Sajani Nair:

Exactly. (chuckle)

Anna Jaworski:

Just imagine them having a flood of letters on February 14th, because that's Congenital Heart Defect Awareness Day. This is amazing. Sajani, I feel like we are warriors together. We're mom warriors, they better watch out! You don't want to get the moms mad because the moms are going to fight for their kids. Tell me the greatest lesson that you've learned in putting this organization, and this whole event, together? I mean, you're a pioneer right now. Sajani. You're a pioneer in India. What's the greatest lesson that you've learned so far?

Sajani Nair:

It's been a new experience, to me to be very honest, because I was always this person who always kept everything to myself. I hardly ever spoke about all my problems or the issues even to my husband. So to open up to strangers, it was a challenge. But being part of this organization, it helped me evolve into this new person, the time today, imagine I could meet you, I could meet so many heart moms, so many warriors, like I got to see that their pain is no less than mine. And that until and unless I stand up for my children or for children who are suffering the way my child suffered, who else is going to do it? Nobody's going to do it for me. It has to be us. It has to be us because no one would understand what it is to be a Heart Mom...

Anna Jaworski:

That's right

Sajani Nair:

...because there is hardly much of an awareness of this kind of a condition existing. Unless we face it. Even empathy doesn't work. Actually, you have to be in pain, you have to know when to really feel it, to react to it, to respond to it. So from the sad, lonely depressed me, I have evolved to this individual who believes she can demand justice from the government. I feel like I can stand and shout and say that,"Come on! I'm here. I'm a Heart Mom! I need to be heard!"

Anna Jaworski:

You can do it. And I'll be standing right next to you, at least virtually.

Sajani Nair:

Governments are planning their trips to Mars, I want them to look into this planet and to this condition of our children. They deserve justice. They need a life of dignity, You don't put your dreams on Mars when your own plane has got so many children who really are deprived of the basic care. And another thing is, I joined this organization as a mom to my son but today I see myself as a mom to every child who was born with a defective heart. I see, I see myself more of a mom than I was before.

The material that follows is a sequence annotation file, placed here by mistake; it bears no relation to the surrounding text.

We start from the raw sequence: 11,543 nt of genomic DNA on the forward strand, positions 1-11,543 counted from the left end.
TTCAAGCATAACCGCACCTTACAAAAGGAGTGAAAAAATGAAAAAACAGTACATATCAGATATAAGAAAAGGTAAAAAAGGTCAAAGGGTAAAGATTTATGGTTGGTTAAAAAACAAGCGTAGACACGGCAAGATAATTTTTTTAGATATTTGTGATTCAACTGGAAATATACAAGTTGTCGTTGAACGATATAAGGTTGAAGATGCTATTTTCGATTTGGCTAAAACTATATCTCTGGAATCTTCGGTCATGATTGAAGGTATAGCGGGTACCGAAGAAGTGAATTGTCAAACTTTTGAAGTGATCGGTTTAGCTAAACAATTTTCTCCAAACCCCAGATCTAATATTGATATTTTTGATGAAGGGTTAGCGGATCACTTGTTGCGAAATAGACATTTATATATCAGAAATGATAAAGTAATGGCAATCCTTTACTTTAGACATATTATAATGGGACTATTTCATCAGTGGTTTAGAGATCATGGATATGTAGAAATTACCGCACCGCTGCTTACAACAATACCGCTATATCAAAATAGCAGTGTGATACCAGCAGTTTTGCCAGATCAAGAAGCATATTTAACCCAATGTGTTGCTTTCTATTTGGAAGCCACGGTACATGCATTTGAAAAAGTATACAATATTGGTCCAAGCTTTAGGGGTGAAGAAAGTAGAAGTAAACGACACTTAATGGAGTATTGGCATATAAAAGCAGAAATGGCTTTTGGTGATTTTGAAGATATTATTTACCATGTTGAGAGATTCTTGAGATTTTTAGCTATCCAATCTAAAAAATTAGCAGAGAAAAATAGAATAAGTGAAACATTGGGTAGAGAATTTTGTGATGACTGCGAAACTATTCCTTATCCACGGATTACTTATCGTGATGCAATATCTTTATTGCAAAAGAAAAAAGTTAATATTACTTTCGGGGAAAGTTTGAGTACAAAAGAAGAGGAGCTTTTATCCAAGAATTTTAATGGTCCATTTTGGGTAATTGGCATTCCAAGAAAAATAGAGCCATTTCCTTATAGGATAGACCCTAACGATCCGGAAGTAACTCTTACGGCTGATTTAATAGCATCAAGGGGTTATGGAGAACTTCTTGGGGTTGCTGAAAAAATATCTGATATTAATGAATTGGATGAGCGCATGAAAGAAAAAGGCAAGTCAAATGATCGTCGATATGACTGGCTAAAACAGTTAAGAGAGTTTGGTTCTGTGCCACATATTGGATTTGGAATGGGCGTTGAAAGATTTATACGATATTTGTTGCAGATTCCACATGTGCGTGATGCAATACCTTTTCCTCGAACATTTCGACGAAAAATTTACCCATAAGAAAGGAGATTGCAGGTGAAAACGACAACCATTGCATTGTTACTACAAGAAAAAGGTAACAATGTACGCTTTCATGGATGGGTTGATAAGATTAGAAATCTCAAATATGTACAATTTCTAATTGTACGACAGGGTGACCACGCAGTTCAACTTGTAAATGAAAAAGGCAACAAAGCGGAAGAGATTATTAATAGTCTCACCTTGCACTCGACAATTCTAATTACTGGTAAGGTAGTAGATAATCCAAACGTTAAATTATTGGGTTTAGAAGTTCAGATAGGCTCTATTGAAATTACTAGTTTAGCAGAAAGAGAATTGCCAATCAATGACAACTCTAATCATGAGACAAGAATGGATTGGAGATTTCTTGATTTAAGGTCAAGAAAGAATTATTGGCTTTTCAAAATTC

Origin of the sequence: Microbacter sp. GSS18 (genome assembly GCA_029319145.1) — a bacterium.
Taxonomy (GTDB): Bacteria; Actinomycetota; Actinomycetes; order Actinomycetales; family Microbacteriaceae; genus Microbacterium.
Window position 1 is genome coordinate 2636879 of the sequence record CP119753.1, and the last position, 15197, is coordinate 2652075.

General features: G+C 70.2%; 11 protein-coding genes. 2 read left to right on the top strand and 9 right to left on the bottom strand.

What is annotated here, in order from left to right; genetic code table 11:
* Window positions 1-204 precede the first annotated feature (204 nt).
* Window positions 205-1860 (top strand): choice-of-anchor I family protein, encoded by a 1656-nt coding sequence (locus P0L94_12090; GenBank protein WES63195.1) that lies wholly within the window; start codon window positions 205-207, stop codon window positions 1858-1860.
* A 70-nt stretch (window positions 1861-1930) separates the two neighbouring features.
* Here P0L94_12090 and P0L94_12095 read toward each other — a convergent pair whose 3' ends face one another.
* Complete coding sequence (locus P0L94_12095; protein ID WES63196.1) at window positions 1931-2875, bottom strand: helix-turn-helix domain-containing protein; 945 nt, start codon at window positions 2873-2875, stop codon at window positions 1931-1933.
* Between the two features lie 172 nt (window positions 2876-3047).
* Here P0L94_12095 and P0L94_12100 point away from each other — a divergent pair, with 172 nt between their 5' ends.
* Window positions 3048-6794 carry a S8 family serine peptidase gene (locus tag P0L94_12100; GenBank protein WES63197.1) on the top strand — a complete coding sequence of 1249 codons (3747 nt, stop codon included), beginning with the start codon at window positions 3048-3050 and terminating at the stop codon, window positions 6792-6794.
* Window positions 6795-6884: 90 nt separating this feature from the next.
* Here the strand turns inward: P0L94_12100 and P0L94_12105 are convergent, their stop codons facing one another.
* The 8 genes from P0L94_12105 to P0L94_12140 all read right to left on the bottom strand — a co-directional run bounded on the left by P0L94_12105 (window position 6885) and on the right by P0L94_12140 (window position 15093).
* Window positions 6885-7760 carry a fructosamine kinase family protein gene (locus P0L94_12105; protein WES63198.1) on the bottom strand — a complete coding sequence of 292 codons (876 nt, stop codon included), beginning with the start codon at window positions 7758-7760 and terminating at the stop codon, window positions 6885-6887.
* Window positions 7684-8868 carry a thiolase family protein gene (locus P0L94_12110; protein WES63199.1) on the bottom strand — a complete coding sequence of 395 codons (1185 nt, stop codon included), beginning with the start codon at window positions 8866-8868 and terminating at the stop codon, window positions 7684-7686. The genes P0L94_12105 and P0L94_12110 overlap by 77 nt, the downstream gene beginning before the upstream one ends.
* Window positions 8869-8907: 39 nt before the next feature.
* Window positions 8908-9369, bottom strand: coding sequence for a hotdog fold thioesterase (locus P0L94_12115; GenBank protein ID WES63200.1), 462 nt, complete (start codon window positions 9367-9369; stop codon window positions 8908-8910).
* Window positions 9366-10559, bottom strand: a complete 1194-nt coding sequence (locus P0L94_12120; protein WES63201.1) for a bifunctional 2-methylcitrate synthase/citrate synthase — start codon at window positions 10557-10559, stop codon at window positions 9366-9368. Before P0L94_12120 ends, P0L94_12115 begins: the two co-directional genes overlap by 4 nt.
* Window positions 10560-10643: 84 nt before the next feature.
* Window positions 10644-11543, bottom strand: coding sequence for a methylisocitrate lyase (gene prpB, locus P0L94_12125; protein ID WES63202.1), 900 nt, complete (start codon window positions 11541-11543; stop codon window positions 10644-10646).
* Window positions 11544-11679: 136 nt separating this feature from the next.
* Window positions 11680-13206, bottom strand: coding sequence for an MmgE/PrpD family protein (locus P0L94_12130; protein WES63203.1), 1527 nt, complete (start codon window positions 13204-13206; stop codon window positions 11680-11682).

Anna Jaworski:

I absolutely love that. Yes, you are Sajani. Yes, you are. And you're an inspiration.

Sajani Nair:

Thank you so much, dear.

Anna Jaworski:

Thank you so much for coming on the program today. I feel like I have learned so much by talking to you.

Sajani Nair:

It was really beautiful sharing the whole thing with you. I have been carrying this thing for so long. Thank you so much for giving me a chance. I really love you. God Bless you. You are doing a great job, a really, really great job.

Anna Jaworski:

Well thank you and we have to have you come back after the letter-writing campaign. We will have you to have to come back to tell us what the results have been. Maybe you will have a chance to meet in person with some of the Government officials. That would be fabulous if you could do that. So plan on coming back. I know that there's going to be some follow-up to this and, friends, please check the show notes we'll be putting information on Facebook, too, because you know me there's a "Heart to Heart with Anna" page, we'll be putting some information out there as well. This is something that all of us need to join hands, hold each other up because we can do this and and who knows. Who knows how many lives we may save by doing this

Sajani Nair:

Exactly. The ver purpose of us on Earth; mayb this is it

Anna Jaworski:

Maybe. Thank yo for listening today. My friends I hope you enjoyed this episod of "Heart to Heart with An a" please take a moment and leav a review on whatever platform ou listen to our show. And remem er my friends, you are not alo

Conclusion:

Thank you again for joining us this week. We hope you have been inspired and empowered to become an advocate for the congenital heart defect community. "Heart to Heart with nna" with your host, Anna Jaworski can be heard every Tuesday at 12 noon, Eastern Time.